Fifth Avenue Department Stores

September 20th, 2019 § 0 comments § permalink

When HG lived in Manhattan during the 1950’s and ’60’s, New York’s Fifth Avenue was lined with department stores and women’s fashion emporiums. Bergdorf Goodman (still there as it has been for more than 100 years) was at the corner of 57th Street with Tiffany’s (still there) and Bonwit Teller (gone) across the street. The fashion parade continued with I. Miller Shoes (gone), BSK’s fave for classy footwear; DePinna (gone), excellent men’s suits, shirts and ties; Best & Co. (gone), famed for women’s gloves; Saks Fifth Avenue (still operating and flourishing). To the dismay of folks who wanted to preserve the avenue’s elegant image, E.J. Korvette (gone), the pioneer discounter, opened on Fifth (it was where HG bought a bargain TV). South of 42nd Street, there was Franklin Simon (where BSK bought a lovely hat for the HG/BSK wedding reception at the St. Regis Hotel); Arnold Constable, Lane Bryant (for the ample lady); Lord & Taylor; W.J. Sloane Furniture; Russek’s (the great photographer, Diane Arbus, was from the family who owned the fashion store). B. Altman was on the corner of 34th Street and Fifth. Ohrbach’s was nearby on the north side of 34th. All have vanished and some of the luster that made Fifth Avenue unique. However, keeping avenue elegance alive are Van Cleef & Arpels (744 Fifth) and Cartier (653 Fifth), the jewelry and watch shops much patronized by New York’s new generation of wealth and oligarch tourists. Many of the department stores had pleasant lunchrooms. The best was at B. Altman. And, HG often had a steaming bowl of soup at Lord & Taylor.

Courtesy Patricia Cummin/Flickr

Failure

September 14th, 2019 § 0 comments § permalink

HG has happy memories of perfect New York meals. At Veau D’or: Brains in back butter preceded by sausage with warm potato salad. At The Russian Tearoom: Blini with red caviar, melted butter and sour cream preceded by borscht. At Paul & Jimmy’s: Poached striped bass in brodo with a starter of linguine with white clam sauce. At Christ Cella: Lump crab meat cocktail, New York strip steak, Roquefort cheese salad. At Gitlitz Delicatessen: Pastrami and chopped liver on rye with coleslaw, Russian dressing and pickles. At Delsomma: Penne in broccoli sauce, pork chops with vinegar peppers and potatoes. At Fornos: Margaritas and roast pork with Spanish potatoes and broiled bananas. At Luchow’s: Pfefferlinge (wild mushroom fricasee) and Schlemershnitte (steak tartar covered in Beluga caviar). Blue Ribbon: Grilled bratwurst with sauerkraut and home fries followed by apple pancake. Artist & Writers: Dry martinis and koenigberger klops (meatballs in a dill and sour cream sauce). Paramount Dairy: Warm gefilte fish in fish broth and kashe varnishkes with mushroom and onion gravy. Nom Wah (of yesteryear): Dim sum. (HG has written about HG’s perfect meals at Gage & Tollner in a previous post). These are all joyous meals but they pale compared to the meal HG would relish often at the counter of the Grand Central Oyster Bar. Eight chilled oysters on the half shell. Oyster Pan Roast. Nesselrode pie. The pan roast was prepared behind the counter in a special pot by a dour, unsmiling older Italian. It was incomparable, redolent of the sea and the richness of farmland. For years, HG/BSK have tried to replicate this dish. The ingredients and cooking technique are simple. However, HG/BSK have always failed. Their attempts created a pallid dish, in no way comparable to the Oyster Bar wonder. HG tried again last night using big, plump Red Head Select oysters. The result: FAILURE.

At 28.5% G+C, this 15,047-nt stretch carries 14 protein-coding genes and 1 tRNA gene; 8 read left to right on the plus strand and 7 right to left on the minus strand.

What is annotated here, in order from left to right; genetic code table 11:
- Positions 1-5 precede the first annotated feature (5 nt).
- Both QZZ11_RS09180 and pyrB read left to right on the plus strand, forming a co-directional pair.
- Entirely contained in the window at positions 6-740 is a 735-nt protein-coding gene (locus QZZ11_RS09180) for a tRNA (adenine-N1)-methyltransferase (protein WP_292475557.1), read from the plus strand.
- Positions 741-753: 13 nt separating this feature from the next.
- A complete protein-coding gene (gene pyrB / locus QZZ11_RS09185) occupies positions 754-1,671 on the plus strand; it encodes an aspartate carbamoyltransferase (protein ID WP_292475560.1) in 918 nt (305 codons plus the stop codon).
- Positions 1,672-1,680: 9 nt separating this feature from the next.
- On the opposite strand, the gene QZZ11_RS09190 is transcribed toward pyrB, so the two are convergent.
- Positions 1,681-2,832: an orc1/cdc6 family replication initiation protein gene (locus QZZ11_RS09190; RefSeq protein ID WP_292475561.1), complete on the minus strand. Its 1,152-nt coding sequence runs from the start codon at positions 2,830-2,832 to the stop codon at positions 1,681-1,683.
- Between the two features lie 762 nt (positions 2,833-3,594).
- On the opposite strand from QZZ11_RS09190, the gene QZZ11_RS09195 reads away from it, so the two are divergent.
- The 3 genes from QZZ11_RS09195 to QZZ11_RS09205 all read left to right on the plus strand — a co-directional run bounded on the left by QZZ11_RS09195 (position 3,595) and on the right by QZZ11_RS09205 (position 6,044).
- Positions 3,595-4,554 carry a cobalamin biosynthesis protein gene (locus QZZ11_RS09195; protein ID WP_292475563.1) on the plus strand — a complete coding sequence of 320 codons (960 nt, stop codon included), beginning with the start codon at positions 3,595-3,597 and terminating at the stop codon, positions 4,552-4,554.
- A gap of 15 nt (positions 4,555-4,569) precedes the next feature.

Gage & Tollner

September 3rd, 2019 § 0 comments § permalink